A homeless man holds out a cup for money on The O'Connell Bridge on December 1, 2010 in Dublin, Ireland

Ireland’s unofficial motto used to be Céad míle fáilte — a hundred thousand welcomes. Since the country entered its financial crisis seven years ago, those warm words have been displaced by something more strident: “We are not Greece”.

As the commentator Fintan O’Toole noted in a piece for the Open Democracy website recently: “If government ministers and technocrats wore T-shirts, this slogan would be imprinted on those in charge of managing the crisis that hit Ireland in 2008.”

Yet as eurozone finance ministers meet in Brussels on Monday to press Greece to seek an extension to its €172bn bailout, Irish ministers seem insistent that Athens complete every last yard of its gruelling austerity programme just as the Irish did. “They’re saying, ‘We’ve done our homework, it wasn’t easy, and part of the homework is keeping Germany happy, and the Greeks are being unrealistic’,” says Tom Healy, director of the Nevin Economic Research Institute.

This lack of solidarity with Greece from Dublin is notable. It echoes the position of Spain and Portugal, who also argue that they have taken the hard steps needed to stabilise their economies and fiscal positions, and that there can be no special concessions for one EU member state. It chimes with the government’s insistence — argued most forcefully in parliament this month by Michael Noonan, the finance minister — that Ireland’s enormous sovereign debt, which he said was 110 per cent of economic output last year, is sustainable.

The government’s stance has drawn criticism from commentators, economists and opposition politicians. They say Greece deserves more support as a fellow eurozone economy in distress, and that the Irish position is a cynical move to ensure that Greece gets no concessions not offered to the Irish.

Michael McGrath, finance spokesman for the opposition Fianna Fáil party, says: “We have been quite dismissive of the Greeks and their predicament — we have done nothing to position ourselves to help them.”

Stephen Kinsella, an economist at the University of Limerick, says the stance reflects not just the Irish desire to be in the German camp but a newfound closeness between Irish and German officials who have worked together on Ireland’s financial rescue. “They have each other’s mobile numbers; they have gone out to dinner together,” he says.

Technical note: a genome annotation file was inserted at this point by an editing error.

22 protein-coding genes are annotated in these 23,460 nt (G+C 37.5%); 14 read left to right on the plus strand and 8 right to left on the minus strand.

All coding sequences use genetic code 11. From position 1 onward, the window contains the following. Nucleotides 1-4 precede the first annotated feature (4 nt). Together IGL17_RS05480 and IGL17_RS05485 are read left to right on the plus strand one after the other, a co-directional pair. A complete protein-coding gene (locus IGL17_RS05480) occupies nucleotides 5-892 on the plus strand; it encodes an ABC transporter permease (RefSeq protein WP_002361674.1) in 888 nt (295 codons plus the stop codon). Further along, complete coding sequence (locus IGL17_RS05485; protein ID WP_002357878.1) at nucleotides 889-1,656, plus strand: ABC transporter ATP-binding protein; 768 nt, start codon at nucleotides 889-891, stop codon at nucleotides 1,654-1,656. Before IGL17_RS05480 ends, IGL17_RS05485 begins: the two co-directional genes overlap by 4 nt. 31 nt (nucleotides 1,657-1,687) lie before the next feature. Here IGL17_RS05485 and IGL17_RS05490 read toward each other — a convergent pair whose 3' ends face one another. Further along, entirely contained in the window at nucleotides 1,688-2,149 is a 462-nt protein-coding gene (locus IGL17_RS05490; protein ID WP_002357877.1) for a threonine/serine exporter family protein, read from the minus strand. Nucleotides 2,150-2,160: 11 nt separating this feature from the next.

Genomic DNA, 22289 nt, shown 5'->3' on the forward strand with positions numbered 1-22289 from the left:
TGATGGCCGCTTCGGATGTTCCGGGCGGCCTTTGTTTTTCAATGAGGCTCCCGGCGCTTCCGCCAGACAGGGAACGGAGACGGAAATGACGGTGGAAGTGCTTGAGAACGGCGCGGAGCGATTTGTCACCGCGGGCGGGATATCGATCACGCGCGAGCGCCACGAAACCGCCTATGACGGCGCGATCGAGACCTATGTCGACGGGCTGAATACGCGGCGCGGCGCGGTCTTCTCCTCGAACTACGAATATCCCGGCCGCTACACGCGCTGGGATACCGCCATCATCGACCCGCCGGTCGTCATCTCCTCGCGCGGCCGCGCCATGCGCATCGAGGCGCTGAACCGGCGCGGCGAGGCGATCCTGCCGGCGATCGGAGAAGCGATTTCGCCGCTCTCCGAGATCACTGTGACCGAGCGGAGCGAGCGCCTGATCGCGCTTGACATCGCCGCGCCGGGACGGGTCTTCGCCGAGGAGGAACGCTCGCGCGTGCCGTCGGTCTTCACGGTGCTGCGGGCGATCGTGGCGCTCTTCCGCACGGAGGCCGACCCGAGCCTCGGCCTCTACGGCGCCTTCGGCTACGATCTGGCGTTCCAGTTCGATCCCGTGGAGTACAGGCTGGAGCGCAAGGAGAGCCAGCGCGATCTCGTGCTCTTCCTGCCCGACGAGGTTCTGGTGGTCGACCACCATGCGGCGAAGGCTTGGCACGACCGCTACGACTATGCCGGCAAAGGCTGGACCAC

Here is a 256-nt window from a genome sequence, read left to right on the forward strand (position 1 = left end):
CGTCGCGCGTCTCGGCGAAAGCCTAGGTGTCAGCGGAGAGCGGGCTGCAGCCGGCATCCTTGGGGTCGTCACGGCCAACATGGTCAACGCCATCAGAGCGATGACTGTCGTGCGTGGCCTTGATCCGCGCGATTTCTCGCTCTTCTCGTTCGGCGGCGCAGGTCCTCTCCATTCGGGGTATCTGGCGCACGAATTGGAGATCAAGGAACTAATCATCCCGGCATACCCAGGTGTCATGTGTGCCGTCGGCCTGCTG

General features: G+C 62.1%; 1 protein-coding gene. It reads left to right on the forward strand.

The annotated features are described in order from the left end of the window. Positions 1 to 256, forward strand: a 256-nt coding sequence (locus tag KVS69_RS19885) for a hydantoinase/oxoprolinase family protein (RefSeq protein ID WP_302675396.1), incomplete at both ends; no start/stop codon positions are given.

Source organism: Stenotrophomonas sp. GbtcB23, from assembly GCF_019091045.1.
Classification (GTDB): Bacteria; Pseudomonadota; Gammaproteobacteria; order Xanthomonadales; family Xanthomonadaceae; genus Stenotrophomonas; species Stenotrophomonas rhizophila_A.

Gross government debt

But Mr Kinsella says that should not prevent a more accommodating approach to the plight of Greece, especially given the risk that it might be forced to leave the eurozone. “If that is the threat, Ireland should be making much more constructive noises,” he says.

The Irish position is not illogical, however. More than a year after its bailout expired, the economy is growing strongly, job creation is accelerating, and it has regained full access to international capital markets. Officials say they have no intention of allowing the Greek crisis to threaten that recovery. There is a strong collective Irish desire to avoid the mistakes of the recent past.

Moreover, the Irish experience of austerity and the bailout is different from that of the Greeks. During the three years of Ireland’s €67bn bailout about €28bn, or 15 per cent of gross domestic product, was sucked out of the economy through spending cuts, tax rises and other measures. But Mr Kinsella says social welfare spending, for example, did not fall dramatically, and while there was a rise in inequality, some of the austerity measures, especially in tax rises, were “fairly progressive”.

Government expenditure on interest

That helps explain why Ireland has no equivalent to Syriza, the radical new leftwing Greek government, or Podemos, which is surging up the popularity stakes in Spain on an anti-establishment platform. Anti-austerity politics in Ireland is unfocused and marginal. Even Sinn Féin, the most hardline Irish political party, has failed to capture it — and in any case the party is one of the oldest in Europe.

The once-loud Irish demands for debt relief — including, in its early days, from the current government — have faded. But with a general election due in about a year, a change of government could reignite them. The risk in Ireland’s unsympathetic stance on Greece, some people say, is that Dublin will fail to win friends for debt relief if it needs them again. “We should be supportive of a pan-European debate on debt sustainability,” Mr McGrath says. “We’re still a very highly indebted nation.”

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